Uncharted Territory – Style

Confidence is Key. One of the lessons I learned in undergrad is that sweatpants just don’t cut it, for me anyway. Style is something that is personal. It’s something that should fit your personality and fit the occasion. I learned this the hard way – from showing up overdressed for some occasions and woefully underdressed for other situations. It’s all a learning process – I’m not a fashion expert at all, but I am an expert in combating insecurities, accepting that sometimes I look foolish, and getting out of my comfort zone.

So if you haven’t guessed it yet, I’m diving into the world of personal style and how it fits me. As I write this, I can’t help but laugh at myself for some of the previous fashion statements I’ve made that I thought were cool… But really, they were pretty bad. I was trying to figure out what worked for me by mirroring the style of people who I believed mastered style. Sometimes it worked  and other times I had to figure something else out. No matter how different the blues are, you can’t wear all blue… same goes for every color except black and white, but even those have to be the SAME black or the SAME white.

So what did I do after a couple years of trying to figure it out? I looked to a hero of mine – Andre Benjamin better known as Andre 3000. Not only do I have a great appreciation for his music, but I also respect his opinion on style. In an interview with Complex Magazine, Andre 3000 said, “Style is a feeling. And I mean, you can get caught up into chasing and pleasing other people, but you’ll feel like shit inside. You’ll do it for a while, and then you just say ‘you know what? I don’t feel that way’ and then you’ll just grab what you feel like and you’ll feel great.” So that’s what I did – I made some mistakes, I learned a few lessons, and I’ve figured out and still figuring out what makes me feel and look good.

Will I make more mistakes? Quite simply, yes. Does it matter all that much? Maybe on first dates, interviews, and in the workplace. Am I dressing for anyone but myself now? Not really. Earlier I was listening to Take Off Your Cool by Andre 3000 and Nora Jones, which prompted me to write this post. Be authentic. Make yourself happy sometimes. Try something new. Honestly, what do you have to lose? Enjoy some photos of my style over the years.

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A Reflection on Resilience

As of late, I’ve reflected on what I want my life to become. I come back to these moments whenever I have been drained by my work. I notice that I become more cynical about the world, more critical of others, and less inclined to believe that the work that I do matters. Whether you describe your connections to other people as spiritual, emotional, or something else, you may know the feeling of burnout… I’ve been tossing around the idea of living a “simple” life – Move abroad. Open up a small shop. Do that for the rest of my days after grad school. Simple is relative. So for me that would be simple, even with all the complexity that comes with that plan.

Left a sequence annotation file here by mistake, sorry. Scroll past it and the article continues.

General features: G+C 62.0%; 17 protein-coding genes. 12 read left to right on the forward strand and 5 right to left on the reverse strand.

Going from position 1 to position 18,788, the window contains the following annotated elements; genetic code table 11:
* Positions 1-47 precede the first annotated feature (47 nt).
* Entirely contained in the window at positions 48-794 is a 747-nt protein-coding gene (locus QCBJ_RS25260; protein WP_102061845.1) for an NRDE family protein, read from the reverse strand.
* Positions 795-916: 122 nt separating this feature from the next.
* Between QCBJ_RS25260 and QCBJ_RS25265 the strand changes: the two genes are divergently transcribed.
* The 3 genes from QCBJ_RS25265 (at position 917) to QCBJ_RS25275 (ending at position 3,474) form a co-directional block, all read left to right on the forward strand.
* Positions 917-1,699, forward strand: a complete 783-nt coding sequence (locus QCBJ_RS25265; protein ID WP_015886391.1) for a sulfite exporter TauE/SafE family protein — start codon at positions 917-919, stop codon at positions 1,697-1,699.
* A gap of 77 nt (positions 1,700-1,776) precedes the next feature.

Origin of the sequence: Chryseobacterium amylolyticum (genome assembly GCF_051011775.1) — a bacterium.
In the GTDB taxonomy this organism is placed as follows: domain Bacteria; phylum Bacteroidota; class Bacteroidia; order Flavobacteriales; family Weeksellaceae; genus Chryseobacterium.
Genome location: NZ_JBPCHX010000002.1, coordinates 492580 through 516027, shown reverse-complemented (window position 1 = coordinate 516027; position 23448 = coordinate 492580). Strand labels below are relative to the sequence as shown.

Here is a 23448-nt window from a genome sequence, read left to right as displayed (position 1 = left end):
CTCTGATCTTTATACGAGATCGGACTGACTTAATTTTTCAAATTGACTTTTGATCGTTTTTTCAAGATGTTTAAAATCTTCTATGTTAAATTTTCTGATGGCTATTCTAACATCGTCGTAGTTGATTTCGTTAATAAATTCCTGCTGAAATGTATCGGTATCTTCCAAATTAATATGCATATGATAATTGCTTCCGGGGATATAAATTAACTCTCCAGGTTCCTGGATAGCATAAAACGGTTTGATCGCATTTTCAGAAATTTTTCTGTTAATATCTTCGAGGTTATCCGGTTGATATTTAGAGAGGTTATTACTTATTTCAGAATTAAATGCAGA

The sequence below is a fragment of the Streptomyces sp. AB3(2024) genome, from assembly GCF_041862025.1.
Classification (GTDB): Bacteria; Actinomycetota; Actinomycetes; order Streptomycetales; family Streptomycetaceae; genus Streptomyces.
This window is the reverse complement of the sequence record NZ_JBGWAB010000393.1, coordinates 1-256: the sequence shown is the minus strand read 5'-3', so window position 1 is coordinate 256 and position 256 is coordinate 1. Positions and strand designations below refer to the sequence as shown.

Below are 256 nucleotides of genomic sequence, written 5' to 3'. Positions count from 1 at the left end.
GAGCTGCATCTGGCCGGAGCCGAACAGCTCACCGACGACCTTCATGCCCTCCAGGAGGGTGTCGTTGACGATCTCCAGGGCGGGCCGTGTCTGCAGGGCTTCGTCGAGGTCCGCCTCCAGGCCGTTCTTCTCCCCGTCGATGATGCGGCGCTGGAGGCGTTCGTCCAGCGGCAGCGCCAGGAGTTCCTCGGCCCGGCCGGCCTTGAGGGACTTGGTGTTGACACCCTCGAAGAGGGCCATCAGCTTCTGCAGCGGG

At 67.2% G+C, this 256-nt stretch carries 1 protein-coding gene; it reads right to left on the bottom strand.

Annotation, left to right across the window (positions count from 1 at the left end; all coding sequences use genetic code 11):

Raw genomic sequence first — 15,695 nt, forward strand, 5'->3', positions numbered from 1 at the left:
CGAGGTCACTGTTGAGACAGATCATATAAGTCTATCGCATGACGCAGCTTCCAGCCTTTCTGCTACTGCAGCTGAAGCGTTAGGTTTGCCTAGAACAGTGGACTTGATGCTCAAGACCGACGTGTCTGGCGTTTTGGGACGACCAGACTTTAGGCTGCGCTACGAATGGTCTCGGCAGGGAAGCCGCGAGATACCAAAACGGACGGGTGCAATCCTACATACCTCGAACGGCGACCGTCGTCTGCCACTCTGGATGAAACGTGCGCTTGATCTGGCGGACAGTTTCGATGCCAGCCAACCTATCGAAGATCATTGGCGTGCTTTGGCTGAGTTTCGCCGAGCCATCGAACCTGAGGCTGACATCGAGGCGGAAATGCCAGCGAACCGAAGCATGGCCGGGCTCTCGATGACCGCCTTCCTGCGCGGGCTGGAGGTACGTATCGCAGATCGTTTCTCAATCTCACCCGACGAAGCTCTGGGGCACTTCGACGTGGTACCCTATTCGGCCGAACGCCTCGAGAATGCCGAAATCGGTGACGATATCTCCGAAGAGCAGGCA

In August, I spoke with a great friend and mentor about my purpose – to help others build connections across differences (cultures, race, life experiences, gender, sex, diversity at large). Between then and now (April), I became lost in the work – unintentional about focusing on how my purposed informed my work and how my work created fulfillment for my. Trust me, this has happened more than I’d like. Developing resilience is a lifelong process. What comes to mind is the poem by which I live my life. Desiderata – a poem that has new wisdom to offer every time I read it, yet offers timeless nuggets of truth that ring true each day. “Nurture strength of spirit to shield you in sudden misfortune.” Nurturing that strength does not happen alone. It is the people around me who stand as lighthouses guiding me to shore, back to my purpose.

Though I will move abroad one day and open a haberdashery or a bread, cheese and wine shop in the south of Spain when I’m older, I intend to see my other goals to their end and live a life of purpose. The final line in Desiderata may be the most important, and that it a reminder of how special life can be and how beautiful the world is. “With all its sham, drudgery, and broken dreams, it is still a beautiful world. Be careful. Strive to be happy.”

A special thank you to the Dr. Paul Hernandez, Dan Gaken, Dr. Denny Roberts, and the Leadership Institute family for reinvigorating my passion for our work.